Matthew Gombolay, Aaron Young

Pictured left to right: Assistant Professor Matthew Gombolay and Associate Professor Aaron Young.

NSF Grant Awarded for Research in Assistive Exoskeleton Technology

December 4, 2023
By Ian Sargent

A collaboration between Georgia Tech professors Aaron Young and Matthew Gombolay has secured a four-year National Science Foundation (NSF) grant. The grant targets the development of a novel approach to controlling orthotic exoskeletons, which can help restore mobility for patients with lower limb impairments.

“This is an awesome opportunity for the lab to advance the use of data-driven machine learning techniques to provide intuitive and biomechanically appropriate control for assistive exoskeleton technology,” Young said.

Interdisciplinary Collaboration at Georgia Tech

Young, an associate professor in the George W. Woodruff School of Mechanical Engineering, is the director of the Exoskeleton & Prosthetic Intelligent Controls (EPIC) Lab which focuses its research on the development and enhancement of powered control systems for orthotic and prosthetic devices.

Gombolay is an assistant professor in the School of Interactive Computing and is the director and founder of the Cognitive Optimization and Relational (CORE) Robotics Laboratory. CORE specializes in developing algorithmic techniques that can enable robotic systems to learn through experience rather than relying on a rigid program or remote user.

Gombolay, emphasized the interdisciplinary nature of the group's work, saying, “Robotics is highly interdisciplinary and systems driven. The pace of research and innovation is progressing so quickly that individual researchers and schools must specialize, which means no single school can do everything. Working across schools opens up opportunities and resources to innovate.”

A New Approach for Real-World Impact

The two plan to leverage the power of deep learning to create a more comprehensive method of controlling powered orthotic devices. Current control methods typically rely on understanding the user’s environment and applying different control strategies based on different environments and tasks.

“This means a large number of controllers needs to be developed to provide a real-world control system,” Young explained. “Instead, we focus on a unified system that is constantly estimating the internal state of the human and does not require specific information about the external environment. We believe this will be a much more scalable approach for real-world deployment and use of exoskeletons outside of the lab.”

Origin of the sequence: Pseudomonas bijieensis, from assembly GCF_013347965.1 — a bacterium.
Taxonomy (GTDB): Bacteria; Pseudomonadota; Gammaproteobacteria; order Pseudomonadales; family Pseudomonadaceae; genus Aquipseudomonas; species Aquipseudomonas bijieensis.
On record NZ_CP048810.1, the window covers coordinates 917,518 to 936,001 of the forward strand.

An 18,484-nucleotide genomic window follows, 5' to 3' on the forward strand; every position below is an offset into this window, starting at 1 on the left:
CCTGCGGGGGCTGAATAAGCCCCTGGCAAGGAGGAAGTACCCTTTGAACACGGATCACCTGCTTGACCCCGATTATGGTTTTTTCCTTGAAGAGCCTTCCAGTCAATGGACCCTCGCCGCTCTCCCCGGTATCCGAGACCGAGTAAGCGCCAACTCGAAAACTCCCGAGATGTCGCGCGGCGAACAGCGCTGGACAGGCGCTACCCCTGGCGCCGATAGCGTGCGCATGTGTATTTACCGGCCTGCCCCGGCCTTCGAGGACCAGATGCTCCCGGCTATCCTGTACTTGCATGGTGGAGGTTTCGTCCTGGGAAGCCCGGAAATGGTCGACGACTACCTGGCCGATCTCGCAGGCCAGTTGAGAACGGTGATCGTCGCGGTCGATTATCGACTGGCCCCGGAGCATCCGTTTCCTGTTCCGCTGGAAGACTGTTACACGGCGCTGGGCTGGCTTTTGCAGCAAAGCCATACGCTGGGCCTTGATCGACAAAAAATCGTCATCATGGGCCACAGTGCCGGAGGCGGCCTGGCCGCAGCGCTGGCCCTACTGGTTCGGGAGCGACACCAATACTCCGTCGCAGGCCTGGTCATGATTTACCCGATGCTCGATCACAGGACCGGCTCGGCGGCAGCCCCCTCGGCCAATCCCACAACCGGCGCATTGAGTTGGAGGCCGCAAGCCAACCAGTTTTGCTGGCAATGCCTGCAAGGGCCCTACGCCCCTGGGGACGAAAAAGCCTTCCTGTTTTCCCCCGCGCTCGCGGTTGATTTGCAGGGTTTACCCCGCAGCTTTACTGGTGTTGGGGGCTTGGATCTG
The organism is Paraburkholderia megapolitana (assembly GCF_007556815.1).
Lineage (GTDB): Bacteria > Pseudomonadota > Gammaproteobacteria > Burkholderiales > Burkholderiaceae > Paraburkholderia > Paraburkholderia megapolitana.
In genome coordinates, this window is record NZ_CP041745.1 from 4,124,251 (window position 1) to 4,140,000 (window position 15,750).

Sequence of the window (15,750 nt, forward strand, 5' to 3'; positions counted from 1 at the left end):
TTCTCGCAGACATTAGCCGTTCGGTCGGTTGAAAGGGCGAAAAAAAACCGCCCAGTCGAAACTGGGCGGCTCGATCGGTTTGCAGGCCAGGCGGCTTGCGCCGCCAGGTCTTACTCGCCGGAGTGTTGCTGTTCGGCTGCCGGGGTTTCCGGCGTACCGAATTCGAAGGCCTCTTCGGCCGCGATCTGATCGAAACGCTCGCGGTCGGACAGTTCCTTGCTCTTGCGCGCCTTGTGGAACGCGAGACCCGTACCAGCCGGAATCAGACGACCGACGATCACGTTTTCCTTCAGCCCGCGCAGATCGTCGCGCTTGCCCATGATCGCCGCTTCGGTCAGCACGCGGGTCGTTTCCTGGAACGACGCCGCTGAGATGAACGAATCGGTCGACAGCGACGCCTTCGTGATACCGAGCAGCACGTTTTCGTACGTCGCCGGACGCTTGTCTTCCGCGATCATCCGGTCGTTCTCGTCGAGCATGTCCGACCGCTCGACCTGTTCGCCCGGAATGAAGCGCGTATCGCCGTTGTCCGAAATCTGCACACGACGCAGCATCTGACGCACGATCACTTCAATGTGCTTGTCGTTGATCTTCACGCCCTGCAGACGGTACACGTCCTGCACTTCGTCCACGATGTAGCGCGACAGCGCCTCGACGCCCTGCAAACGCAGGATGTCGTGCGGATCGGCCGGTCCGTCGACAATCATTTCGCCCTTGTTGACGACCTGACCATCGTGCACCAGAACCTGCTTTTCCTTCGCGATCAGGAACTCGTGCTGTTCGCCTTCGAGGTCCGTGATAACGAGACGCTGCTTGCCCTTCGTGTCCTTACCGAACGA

The Challenge of Data Integration

Young and his team have amassed substantial data related to human locomotion, converting movements like cutting, dancing, and playing tug-of-war into information. This data trains a deep learning system, co-developed by Young and Gombolay, enabling the system to recognize actions and their relationship to human physiology. This recognition will eventually help guide exoskeletons to offer tailored support for a variety of tasks.

Sophisticated computer programs are needed to make use of the data, which can come in different forms and formats. “My role on the project is to develop new machine learning algorithms to enable exoskeletons to do a better job leveraging freely-available data to more efficiently and adapt to individual users and transitions among walking tasks – autonomously and from the wearer’s feedback –  reducing the effort required to manually-tune and configure these devices” Gombolay said.

Such transitions, like going from level ground to climbing stairs, can happen quickly, and a control unit that can adapt to these transitions while also providing a personalized level of assistance has the potential to vastly improve the efficiency of an orthotic exoskeleton.

“This is my first grant addressing exoskeletons,” Gombolay added, “and I am very excited to work with Young.”